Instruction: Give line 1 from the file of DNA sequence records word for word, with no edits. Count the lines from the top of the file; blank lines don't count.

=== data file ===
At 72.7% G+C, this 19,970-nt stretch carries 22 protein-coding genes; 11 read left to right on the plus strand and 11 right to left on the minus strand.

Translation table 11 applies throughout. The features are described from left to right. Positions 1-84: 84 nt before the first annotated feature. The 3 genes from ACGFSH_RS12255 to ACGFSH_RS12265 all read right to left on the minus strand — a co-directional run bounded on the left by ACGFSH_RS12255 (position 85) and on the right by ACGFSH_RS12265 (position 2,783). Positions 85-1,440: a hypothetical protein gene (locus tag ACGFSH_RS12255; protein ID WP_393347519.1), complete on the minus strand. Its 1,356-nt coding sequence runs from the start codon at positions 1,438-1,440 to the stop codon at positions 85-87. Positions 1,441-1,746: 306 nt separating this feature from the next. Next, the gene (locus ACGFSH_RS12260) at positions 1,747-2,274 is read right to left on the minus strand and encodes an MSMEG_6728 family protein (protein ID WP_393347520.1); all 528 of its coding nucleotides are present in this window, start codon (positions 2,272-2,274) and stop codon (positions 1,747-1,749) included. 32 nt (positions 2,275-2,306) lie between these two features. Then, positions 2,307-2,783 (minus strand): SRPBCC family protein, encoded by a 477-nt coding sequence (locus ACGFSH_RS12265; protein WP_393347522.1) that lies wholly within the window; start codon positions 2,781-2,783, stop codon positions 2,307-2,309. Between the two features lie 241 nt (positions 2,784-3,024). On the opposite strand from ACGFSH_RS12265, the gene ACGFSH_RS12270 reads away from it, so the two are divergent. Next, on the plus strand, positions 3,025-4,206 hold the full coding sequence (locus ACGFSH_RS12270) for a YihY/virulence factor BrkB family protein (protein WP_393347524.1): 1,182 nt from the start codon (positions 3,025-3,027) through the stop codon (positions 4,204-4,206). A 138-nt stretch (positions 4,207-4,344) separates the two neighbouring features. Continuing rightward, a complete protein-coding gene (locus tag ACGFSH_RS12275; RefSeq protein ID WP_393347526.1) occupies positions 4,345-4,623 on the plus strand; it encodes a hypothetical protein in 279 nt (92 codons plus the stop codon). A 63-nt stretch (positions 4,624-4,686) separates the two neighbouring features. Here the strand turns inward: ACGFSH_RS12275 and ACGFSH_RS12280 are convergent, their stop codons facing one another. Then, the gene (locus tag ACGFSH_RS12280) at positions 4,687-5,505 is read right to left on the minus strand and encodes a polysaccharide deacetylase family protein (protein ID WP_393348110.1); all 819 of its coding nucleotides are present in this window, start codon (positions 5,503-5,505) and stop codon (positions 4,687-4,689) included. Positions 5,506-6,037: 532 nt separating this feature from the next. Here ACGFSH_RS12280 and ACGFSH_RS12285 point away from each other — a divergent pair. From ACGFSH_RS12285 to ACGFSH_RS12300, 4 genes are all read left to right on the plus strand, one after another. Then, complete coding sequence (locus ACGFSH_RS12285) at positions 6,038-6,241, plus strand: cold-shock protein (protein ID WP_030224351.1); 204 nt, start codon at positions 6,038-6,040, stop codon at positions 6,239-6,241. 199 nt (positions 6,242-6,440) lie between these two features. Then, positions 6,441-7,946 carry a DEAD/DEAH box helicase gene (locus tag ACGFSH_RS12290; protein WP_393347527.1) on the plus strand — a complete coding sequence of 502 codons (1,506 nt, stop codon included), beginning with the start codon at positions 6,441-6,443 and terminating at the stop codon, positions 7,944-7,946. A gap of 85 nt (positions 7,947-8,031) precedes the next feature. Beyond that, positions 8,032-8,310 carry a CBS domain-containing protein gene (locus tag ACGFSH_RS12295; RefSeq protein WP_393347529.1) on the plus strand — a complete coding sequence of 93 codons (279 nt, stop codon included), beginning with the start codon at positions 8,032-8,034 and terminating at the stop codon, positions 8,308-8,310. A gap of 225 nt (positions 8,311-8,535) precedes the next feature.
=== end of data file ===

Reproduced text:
At 72.7% G+C, this 19,970-nt stretch carries 22 protein-coding genes; 11 read left to right on the plus strand and 11 right to left on the minus strand.